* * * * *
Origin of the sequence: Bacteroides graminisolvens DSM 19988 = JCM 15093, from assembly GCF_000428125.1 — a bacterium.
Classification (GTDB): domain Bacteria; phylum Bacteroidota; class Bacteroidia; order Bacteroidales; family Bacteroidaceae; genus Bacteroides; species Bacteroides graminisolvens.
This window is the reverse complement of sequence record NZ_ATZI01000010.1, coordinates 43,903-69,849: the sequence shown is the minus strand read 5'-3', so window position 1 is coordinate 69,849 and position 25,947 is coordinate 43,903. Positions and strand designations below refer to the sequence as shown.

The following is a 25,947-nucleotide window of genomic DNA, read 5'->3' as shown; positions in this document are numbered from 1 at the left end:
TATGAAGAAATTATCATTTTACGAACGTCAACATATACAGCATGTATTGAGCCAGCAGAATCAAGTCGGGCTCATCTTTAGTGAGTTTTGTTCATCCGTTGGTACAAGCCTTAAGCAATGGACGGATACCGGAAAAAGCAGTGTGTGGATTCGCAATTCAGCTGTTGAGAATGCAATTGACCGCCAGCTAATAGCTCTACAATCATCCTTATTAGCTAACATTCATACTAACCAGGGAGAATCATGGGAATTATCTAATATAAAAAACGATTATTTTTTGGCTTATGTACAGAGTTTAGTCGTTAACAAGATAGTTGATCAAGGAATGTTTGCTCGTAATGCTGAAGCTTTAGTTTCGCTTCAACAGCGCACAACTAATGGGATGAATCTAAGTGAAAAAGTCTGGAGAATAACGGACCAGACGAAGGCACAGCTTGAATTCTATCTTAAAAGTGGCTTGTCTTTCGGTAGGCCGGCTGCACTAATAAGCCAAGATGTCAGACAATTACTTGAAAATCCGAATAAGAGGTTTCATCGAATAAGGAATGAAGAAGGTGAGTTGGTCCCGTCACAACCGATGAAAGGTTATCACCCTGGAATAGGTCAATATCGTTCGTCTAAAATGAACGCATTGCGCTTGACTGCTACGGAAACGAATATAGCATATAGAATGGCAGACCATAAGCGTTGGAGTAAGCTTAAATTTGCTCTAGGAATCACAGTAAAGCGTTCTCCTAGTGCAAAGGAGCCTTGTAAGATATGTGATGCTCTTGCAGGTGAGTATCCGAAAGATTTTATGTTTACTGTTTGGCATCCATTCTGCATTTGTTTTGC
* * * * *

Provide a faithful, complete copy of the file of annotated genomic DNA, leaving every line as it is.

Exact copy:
Origin of the sequence: Bacteroides graminisolvens DSM 19988 = JCM 15093, from assembly GCF_000428125.1 — a bacterium.
Classification (GTDB): domain Bacteria; phylum Bacteroidota; class Bacteroidia; order Bacteroidales; family Bacteroidaceae; genus Bacteroides; species Bacteroides graminisolvens.
This window is the reverse complement of sequence record NZ_ATZI01000010.1, coordinates 43,903-69,849: the sequence shown is the minus strand read 5'-3', so window position 1 is coordinate 69,849 and position 25,947 is coordinate 43,903. Positions and strand designations below refer to the sequence as shown.

The following is a 25,947-nucleotide window of genomic DNA, read 5'->3' as shown; positions in this document are numbered from 1 at the left end:
TATGAAGAAATTATCATTTTACGAACGTCAACATATACAGCATGTATTGAGCCAGCAGAATCAAGTCGGGCTCATCTTTAGTGAGTTTTGTTCATCCGTTGGTACAAGCCTTAAGCAATGGACGGATACCGGAAAAAGCAGTGTGTGGATTCGCAATTCAGCTGTTGAGAATGCAATTGACCGCCAGCTAATAGCTCTACAATCATCCTTATTAGCTAACATTCATACTAACCAGGGAGAATCATGGGAATTATCTAATATAAAAAACGATTATTTTTTGGCTTATGTACAGAGTTTAGTCGTTAACAAGATAGTTGATCAAGGAATGTTTGCTCGTAATGCTGAAGCTTTAGTTTCGCTTCAACAGCGCACAACTAATGGGATGAATCTAAGTGAAAAAGTCTGGAGAATAACGGACCAGACGAAGGCACAGCTTGAATTCTATCTTAAAAGTGGCTTGTCTTTCGGTAGGCCGGCTGCACTAATAAGCCAAGATGTCAGACAATTACTTGAAAATCCGAATAAGAGGTTTCATCGAATAAGGAATGAAGAAGGTGAGTTGGTCCCGTCACAACCGATGAAAGGTTATCACCCTGGAATAGGTCAATATCGTTCGTCTAAAATGAACGCATTGCGCTTGACTGCTACGGAAACGAATATAGCATATAGAATGGCAGACCATAAGCGTTGGAGTAAGCTTAAATTTGCTCTAGGAATCACAGTAAAGCGTTCTCCTAGTGCAAAGGAGCCTTGTAAGATATGTGATGCTCTTGCAGGTGAGTATCCGAAAGATTTTATGTTTACTGTTTGGCATCCATTCTGCATTTGTTTTGC